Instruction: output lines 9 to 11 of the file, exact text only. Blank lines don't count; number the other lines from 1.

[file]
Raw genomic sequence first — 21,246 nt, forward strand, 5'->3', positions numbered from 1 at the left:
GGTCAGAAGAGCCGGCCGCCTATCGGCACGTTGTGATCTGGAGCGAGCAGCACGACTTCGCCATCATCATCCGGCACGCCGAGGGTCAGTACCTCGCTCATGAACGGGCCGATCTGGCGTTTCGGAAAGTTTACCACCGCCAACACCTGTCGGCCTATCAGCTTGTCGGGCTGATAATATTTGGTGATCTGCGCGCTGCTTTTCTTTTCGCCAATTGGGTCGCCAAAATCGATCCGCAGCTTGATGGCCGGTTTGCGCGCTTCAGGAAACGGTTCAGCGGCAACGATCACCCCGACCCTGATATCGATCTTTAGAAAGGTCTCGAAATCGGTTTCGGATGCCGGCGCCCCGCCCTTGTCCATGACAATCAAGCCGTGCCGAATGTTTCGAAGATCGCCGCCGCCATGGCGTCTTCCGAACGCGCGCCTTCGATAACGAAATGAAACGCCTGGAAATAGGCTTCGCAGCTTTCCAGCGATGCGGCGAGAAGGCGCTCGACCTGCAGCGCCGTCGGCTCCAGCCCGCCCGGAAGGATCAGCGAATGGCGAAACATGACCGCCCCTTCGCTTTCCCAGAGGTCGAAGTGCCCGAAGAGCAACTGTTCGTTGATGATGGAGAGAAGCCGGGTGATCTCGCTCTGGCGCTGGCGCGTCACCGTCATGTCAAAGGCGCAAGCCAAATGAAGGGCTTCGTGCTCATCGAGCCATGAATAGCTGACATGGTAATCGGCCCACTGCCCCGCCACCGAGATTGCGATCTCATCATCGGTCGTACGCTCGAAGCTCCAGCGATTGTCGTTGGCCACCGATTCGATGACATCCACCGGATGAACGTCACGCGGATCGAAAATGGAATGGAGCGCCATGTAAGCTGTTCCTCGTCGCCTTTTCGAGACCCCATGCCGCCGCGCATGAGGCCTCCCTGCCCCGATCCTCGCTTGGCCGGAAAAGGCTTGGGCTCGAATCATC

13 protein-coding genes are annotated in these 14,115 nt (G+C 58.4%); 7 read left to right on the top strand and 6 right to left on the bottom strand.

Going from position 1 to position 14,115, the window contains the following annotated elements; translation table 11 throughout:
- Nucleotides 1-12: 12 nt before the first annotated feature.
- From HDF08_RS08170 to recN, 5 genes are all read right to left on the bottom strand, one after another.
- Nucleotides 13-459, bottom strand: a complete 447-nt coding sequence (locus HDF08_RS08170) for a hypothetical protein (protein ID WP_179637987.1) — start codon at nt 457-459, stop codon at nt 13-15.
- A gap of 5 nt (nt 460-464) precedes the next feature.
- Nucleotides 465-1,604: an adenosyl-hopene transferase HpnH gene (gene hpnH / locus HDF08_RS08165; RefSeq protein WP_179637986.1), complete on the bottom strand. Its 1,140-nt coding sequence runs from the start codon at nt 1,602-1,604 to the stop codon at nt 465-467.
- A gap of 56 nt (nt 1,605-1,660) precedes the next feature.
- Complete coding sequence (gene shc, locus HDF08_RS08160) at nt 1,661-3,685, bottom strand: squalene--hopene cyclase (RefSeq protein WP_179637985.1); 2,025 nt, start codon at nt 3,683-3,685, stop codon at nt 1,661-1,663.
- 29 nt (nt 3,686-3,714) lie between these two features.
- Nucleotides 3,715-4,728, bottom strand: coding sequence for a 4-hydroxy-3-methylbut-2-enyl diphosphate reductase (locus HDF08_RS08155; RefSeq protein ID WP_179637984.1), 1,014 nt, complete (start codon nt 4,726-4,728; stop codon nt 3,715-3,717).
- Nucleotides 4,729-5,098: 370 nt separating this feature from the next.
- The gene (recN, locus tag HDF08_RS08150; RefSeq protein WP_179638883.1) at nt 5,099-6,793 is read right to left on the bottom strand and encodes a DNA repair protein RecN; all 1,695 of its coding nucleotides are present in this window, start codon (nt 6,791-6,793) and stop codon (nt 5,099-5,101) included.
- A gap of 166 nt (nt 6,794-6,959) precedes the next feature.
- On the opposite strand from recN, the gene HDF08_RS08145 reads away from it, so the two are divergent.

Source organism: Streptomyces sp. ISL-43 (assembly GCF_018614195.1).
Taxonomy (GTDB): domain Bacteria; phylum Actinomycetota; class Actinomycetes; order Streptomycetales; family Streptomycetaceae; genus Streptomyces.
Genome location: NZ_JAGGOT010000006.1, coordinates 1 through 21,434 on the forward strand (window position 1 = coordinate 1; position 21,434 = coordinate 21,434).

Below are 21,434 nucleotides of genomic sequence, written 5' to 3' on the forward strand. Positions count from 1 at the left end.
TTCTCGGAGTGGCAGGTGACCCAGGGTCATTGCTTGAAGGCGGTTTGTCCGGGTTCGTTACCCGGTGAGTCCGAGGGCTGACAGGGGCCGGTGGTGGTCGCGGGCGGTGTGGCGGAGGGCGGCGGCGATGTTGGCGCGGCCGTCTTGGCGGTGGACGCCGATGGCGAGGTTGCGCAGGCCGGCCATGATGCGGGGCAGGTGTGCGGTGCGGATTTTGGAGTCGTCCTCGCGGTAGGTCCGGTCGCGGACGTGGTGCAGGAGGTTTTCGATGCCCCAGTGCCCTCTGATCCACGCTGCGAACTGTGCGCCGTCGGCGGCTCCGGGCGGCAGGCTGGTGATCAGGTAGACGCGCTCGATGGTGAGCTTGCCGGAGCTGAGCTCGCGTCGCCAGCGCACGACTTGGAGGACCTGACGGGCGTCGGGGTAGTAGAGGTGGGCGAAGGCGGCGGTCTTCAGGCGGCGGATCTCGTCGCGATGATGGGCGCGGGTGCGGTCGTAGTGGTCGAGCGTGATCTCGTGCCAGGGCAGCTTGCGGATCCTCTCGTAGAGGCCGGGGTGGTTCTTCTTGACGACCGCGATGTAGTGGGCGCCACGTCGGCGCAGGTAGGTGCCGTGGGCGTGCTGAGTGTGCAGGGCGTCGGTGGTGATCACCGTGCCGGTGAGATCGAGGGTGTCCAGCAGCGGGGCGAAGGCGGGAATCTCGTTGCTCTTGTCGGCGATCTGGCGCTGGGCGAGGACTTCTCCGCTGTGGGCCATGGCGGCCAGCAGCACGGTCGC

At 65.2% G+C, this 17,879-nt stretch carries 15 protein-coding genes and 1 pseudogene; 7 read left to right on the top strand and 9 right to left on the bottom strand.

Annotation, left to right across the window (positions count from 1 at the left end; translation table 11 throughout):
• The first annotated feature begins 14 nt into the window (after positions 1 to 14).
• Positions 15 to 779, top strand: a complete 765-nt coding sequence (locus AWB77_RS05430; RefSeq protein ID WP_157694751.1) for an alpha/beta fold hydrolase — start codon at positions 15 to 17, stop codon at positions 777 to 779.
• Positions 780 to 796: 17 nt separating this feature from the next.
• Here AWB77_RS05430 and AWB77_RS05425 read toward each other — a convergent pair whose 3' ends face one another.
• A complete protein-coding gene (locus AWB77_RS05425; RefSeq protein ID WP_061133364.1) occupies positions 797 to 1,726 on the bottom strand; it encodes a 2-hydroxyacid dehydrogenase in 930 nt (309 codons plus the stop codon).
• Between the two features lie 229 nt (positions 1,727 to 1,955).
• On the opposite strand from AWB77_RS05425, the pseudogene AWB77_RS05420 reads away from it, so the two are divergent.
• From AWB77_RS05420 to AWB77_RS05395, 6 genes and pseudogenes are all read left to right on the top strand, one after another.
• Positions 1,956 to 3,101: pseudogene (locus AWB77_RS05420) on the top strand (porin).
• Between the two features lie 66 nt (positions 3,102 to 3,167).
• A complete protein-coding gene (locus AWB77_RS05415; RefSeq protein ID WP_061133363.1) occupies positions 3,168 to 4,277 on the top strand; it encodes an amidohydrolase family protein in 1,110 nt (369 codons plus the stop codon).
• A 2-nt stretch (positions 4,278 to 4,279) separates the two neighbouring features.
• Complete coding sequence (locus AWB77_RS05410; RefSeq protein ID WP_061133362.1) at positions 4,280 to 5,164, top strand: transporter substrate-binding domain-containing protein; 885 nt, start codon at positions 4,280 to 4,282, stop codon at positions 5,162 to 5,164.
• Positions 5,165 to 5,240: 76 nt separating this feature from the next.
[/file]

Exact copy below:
- Nucleotides 465-1,604: an adenosyl-hopene transferase HpnH gene (gene hpnH / locus HDF08_RS08165; RefSeq protein WP_179637986.1), complete on the bottom strand. Its 1,140-nt coding sequence runs from the start codon at nt 1,602-1,604 to the stop codon at nt 465-467.
- A gap of 56 nt (nt 1,605-1,660) precedes the next feature.
- Complete coding sequence (gene shc, locus HDF08_RS08160) at nt 1,661-3,685, bottom strand: squalene--hopene cyclase (RefSeq protein WP_179637985.1); 2,025 nt, start codon at nt 3,683-3,685, stop codon at nt 1,661-1,663.